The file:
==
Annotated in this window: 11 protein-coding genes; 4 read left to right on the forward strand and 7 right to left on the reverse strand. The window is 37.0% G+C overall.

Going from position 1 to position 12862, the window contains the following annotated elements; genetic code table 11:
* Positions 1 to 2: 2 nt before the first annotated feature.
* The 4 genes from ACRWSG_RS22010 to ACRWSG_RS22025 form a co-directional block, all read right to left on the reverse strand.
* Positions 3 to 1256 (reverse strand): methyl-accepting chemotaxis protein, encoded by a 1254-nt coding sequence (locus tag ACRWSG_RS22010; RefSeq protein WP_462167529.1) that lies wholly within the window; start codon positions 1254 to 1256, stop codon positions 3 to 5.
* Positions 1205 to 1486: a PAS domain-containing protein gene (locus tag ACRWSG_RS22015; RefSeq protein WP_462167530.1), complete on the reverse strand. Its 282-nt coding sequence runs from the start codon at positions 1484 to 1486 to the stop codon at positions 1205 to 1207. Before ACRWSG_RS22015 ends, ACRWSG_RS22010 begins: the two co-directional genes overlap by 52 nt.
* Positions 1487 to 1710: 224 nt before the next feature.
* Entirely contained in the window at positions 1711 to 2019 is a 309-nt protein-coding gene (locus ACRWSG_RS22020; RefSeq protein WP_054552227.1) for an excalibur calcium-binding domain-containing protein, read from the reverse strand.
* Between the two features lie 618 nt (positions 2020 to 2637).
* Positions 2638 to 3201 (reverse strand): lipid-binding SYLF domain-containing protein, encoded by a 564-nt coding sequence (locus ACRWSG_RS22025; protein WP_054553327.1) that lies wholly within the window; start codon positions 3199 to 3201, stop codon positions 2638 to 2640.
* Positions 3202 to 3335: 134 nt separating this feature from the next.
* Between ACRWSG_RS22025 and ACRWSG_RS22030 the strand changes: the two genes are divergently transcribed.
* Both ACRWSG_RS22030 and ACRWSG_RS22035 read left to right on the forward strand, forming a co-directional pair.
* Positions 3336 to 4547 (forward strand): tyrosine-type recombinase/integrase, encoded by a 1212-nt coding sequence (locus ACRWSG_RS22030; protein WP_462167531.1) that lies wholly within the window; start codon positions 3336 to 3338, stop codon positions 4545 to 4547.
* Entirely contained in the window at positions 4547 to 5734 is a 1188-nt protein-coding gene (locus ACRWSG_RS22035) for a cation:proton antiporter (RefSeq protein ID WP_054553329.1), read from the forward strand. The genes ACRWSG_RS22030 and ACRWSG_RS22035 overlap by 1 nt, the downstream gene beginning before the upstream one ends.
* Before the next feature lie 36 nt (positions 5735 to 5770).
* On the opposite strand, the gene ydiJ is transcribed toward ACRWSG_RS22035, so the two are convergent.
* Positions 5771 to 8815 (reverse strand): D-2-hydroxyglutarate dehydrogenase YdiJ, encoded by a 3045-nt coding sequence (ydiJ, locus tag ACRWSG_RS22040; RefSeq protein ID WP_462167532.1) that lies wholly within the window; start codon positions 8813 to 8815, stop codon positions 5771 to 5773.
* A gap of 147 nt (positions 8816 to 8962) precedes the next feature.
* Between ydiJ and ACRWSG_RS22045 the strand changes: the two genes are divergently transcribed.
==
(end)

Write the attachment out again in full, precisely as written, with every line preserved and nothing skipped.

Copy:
Annotated in this window: 11 protein-coding genes; 4 read left to right on the forward strand and 7 right to left on the reverse strand. The window is 37.0% G+C overall.

Going from position 1 to position 12862, the window contains the following annotated elements; genetic code table 11:
* Positions 1 to 2: 2 nt before the first annotated feature.
* The 4 genes from ACRWSG_RS22010 to ACRWSG_RS22025 form a co-directional block, all read right to left on the reverse strand.
* Positions 3 to 1256 (reverse strand): methyl-accepting chemotaxis protein, encoded by a 1254-nt coding sequence (locus tag ACRWSG_RS22010; RefSeq protein WP_462167529.1) that lies wholly within the window; start codon positions 1254 to 1256, stop codon positions 3 to 5.
* Positions 1205 to 1486: a PAS domain-containing protein gene (locus tag ACRWSG_RS22015; RefSeq protein WP_462167530.1), complete on the reverse strand. Its 282-nt coding sequence runs from the start codon at positions 1484 to 1486 to the stop codon at positions 1205 to 1207. Before ACRWSG_RS22015 ends, ACRWSG_RS22010 begins: the two co-directional genes overlap by 52 nt.
* Positions 1487 to 1710: 224 nt before the next feature.
* Entirely contained in the window at positions 1711 to 2019 is a 309-nt protein-coding gene (locus ACRWSG_RS22020; RefSeq protein WP_054552227.1) for an excalibur calcium-binding domain-containing protein, read from the reverse strand.
* Between the two features lie 618 nt (positions 2020 to 2637).
* Positions 2638 to 3201 (reverse strand): lipid-binding SYLF domain-containing protein, encoded by a 564-nt coding sequence (locus ACRWSG_RS22025; protein WP_054553327.1) that lies wholly within the window; start codon positions 3199 to 3201, stop codon positions 2638 to 2640.
* Positions 3202 to 3335: 134 nt separating this feature from the next.
* Between ACRWSG_RS22025 and ACRWSG_RS22030 the strand changes: the two genes are divergently transcribed.
* Both ACRWSG_RS22030 and ACRWSG_RS22035 read left to right on the forward strand, forming a co-directional pair.
* Positions 3336 to 4547 (forward strand): tyrosine-type recombinase/integrase, encoded by a 1212-nt coding sequence (locus ACRWSG_RS22030; protein WP_462167531.1) that lies wholly within the window; start codon positions 3336 to 3338, stop codon positions 4545 to 4547.
* Entirely contained in the window at positions 4547 to 5734 is a 1188-nt protein-coding gene (locus ACRWSG_RS22035) for a cation:proton antiporter (RefSeq protein ID WP_054553329.1), read from the forward strand. The genes ACRWSG_RS22030 and ACRWSG_RS22035 overlap by 1 nt, the downstream gene beginning before the upstream one ends.
* Before the next feature lie 36 nt (positions 5735 to 5770).
* On the opposite strand, the gene ydiJ is transcribed toward ACRWSG_RS22035, so the two are convergent.
* Positions 5771 to 8815 (reverse strand): D-2-hydroxyglutarate dehydrogenase YdiJ, encoded by a 3045-nt coding sequence (ydiJ, locus tag ACRWSG_RS22040; RefSeq protein ID WP_462167532.1) that lies wholly within the window; start codon positions 8813 to 8815, stop codon positions 5771 to 5773.
* A gap of 147 nt (positions 8816 to 8962) precedes the next feature.
* Between ydiJ and ACRWSG_RS22045 the strand changes: the two genes are divergently transcribed.